February 14, 2012

Black Holes in my brain...or, do we actually know ANYTHING about MS at all?

The longer I have this disease, the more discouraging it becomes. Not so much because it's a stinky disease and has its hateful bits, but because the more I look at the research, the more I realize we actually have no idea at all about what goes on with it, despite years and years of research.
I just finished reading this report (http://brain.oxfordjournals.org/content/126/8/1782.long)
about the black holes (so termed) that form in our brains over time. I had thought I was told they were permanent, visions of brain death and atrophy.
However, this study talks of how they can revert. Huh? And of course there is no association between the number of them and disease progression except in that overall brain atrophy is linked with physical and cognitive decline. At least I think that is what I understood, given that my brain doesn't seem to be functioning so well today. It's squinting, trying to focus. Brain squinting is an odd sensation. I used to be a hyper-intelligent mega-being with delusions of grandeur. Now I'm just deluded.
So, to summarize what I know about MS:
1. the disease modifying drugs we all take every day don't actually prevent progression of disease, they just modify how it presents itself - i.e. fewer acute attacks - but still the disease goes on ever on in our nervous systems. The drug companies want to tell us they delay progression, but I'm not seeing it in the research. So, after years of injecting myself with this drug, I have absolutely no proof that it's doing anything for me except bettering my injection skills and helping me learn how to needle felt.
2. Cognitive changes and mood changes are very poorly understood and rarely dealt with, as is pain. So we wander about, foggy and groaning until someone takes pity on us and feeds us chocolate.
3. What used to be an indicator, number of brain lesions, is apparently totally unconnected to disease activity and it is really the silent inflammation that causes the problems. Of some part of the brain as yet uncertain. Maybe glial cells. Maybe that bubble gum I inhaled as a child. Who knows.
4. We have no idea what causes the inflammation, what makes it worse, what makes it better, or what causes it to start in the first place.
5. The only way to treat the disease is symptomatically with ever more intrusive treatments, appliances, care, limitations. The thought of a scooter was cool when I didn't see it lurking around the corner. Let's not talk about Depends, shall we, until Victoria's secret makes some?
6. We used to think that MS was unknown in people who get a lot of sun, but now we are finding fresh cases that have had MS for years and who have only just moved north from the equator. So maybe the Vitamin D thing isn't right, either.
7. Practically EVERYONE gets Epstein-Barr virus at some point  (though it's one of those things that is implicated in many diseases) so why do some get this, some get non-Hodgkins lymphoma, etc? Is there an infectious cause? Who knows?
8. CCSVI's hypothesis isn't proven, but some people get benefit from having their veins plunged. No one knows why. No one knows why not. Everyone knows stents are dangerous, but people are still getting them. There is no logic in this disease anywhere, except the logic of the market.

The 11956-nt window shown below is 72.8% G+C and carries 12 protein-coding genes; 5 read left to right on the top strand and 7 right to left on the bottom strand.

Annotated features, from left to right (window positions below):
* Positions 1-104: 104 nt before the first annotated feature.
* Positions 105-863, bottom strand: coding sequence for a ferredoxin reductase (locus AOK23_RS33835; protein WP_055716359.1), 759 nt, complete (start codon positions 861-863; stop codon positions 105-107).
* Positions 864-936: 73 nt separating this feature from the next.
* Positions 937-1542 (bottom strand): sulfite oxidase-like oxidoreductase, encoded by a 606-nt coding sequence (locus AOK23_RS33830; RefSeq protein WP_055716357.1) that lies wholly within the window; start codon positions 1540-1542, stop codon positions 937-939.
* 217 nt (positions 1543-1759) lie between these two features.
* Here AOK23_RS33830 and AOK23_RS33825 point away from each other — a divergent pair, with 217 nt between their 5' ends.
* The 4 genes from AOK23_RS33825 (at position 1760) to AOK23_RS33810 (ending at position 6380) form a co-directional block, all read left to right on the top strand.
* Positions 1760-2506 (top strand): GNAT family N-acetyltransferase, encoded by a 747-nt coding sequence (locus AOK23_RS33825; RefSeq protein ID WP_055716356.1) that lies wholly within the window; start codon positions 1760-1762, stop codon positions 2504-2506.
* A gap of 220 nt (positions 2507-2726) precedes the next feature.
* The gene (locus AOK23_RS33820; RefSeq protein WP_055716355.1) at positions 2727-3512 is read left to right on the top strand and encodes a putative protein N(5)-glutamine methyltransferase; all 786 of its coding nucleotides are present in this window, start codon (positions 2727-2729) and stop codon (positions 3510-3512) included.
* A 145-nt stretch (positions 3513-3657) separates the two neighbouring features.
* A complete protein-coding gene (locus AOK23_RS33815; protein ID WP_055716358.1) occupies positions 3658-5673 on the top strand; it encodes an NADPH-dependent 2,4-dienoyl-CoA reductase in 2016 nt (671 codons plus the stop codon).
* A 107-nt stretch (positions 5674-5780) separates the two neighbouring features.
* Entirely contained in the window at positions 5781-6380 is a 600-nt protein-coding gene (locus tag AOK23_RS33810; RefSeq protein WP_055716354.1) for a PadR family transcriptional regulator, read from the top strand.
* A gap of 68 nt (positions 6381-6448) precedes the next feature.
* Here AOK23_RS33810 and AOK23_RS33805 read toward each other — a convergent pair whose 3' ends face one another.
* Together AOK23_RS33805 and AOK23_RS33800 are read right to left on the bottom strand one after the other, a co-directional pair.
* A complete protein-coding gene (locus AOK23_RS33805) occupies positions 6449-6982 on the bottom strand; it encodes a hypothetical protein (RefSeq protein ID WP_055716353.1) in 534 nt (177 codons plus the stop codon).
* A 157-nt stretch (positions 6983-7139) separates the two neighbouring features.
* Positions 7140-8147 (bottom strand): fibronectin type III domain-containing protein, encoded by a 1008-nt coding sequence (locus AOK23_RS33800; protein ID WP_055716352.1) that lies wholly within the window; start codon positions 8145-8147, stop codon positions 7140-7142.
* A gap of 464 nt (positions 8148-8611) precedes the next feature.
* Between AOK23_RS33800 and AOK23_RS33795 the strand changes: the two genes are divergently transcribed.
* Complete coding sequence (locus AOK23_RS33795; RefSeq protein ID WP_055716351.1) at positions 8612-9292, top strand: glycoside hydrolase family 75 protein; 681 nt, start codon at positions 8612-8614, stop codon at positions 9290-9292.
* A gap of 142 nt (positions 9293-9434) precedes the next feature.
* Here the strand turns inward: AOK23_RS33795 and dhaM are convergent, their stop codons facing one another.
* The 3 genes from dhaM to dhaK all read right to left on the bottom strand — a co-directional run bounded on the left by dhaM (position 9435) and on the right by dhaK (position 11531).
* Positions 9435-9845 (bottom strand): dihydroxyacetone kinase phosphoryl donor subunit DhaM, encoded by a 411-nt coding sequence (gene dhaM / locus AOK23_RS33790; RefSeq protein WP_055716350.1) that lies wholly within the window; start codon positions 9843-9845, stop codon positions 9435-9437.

9. Completely killing your bone marrow and starting fresh with a new lot of cells seems to help - but for how long? No one knows.
10. Apparently zapping your brain deep inside can help with cognitive problems, but it also helps with depression, which can lead to cognitive problems. Chicken and egg, people. It's always chicken and egg.
11. The only certain thing, MAYBE, is that we are losing myelination of our nerves. But are we really? Since most of the research is done on mice and cadavers, I'm not so sure even that is true, and as I'm still alive, and not a rodent, I'll never know til too late.

Is it any wonder we get depressed?
Ach, the hell with it. It's obviously time to stop looking at the research. It makes my brain ache, and I know that can't be good.

February 10, 2012

OOH, me aching bum...

I'm beginning to hate my "trunk". You know, the place where you put the "junk".
It seems to be giving me a fair bit of trouble. Started with back of bum spasms when I walk. Not pleasant, but I got used to them. Then the front of my thighs started in on the game. Cool, I thought. At least I'm balanced.

Then my inner thighs. Now that was weird feeling. They kicked in at a meeting and I had to rub them secretly under the table which of course made it look like I was distracting myself in an impure manner (as George Carlin would say).
So I just pushed on them and tried to persuade them to let go. They still haven't. They won't let me put my legs together, so I sit like a 50 cent tramp. As my grandmother would probably say. Good thing I wear pants. Good thing they don't have holes in unusual places. Good thing I'm not working anymore.

Now we're going for nerve pain up and down the super secret place. It's hard to feel elegant when you are hissing through your teeth to avoid screaming. Hot needles. Long hot needles.

It's MOST annoying as otherwise I'm completely numb "down there". It seems unfair. Either give me it all or take it all, right? Half and half, when I only get the bad half is nasty.

Was bad enough yesterday to surf on serious drugs. Fortunately today the needles are only occasional. I'll be sitting, completely comfy, when one shoots up my unusual location.
I'm frightening the dog.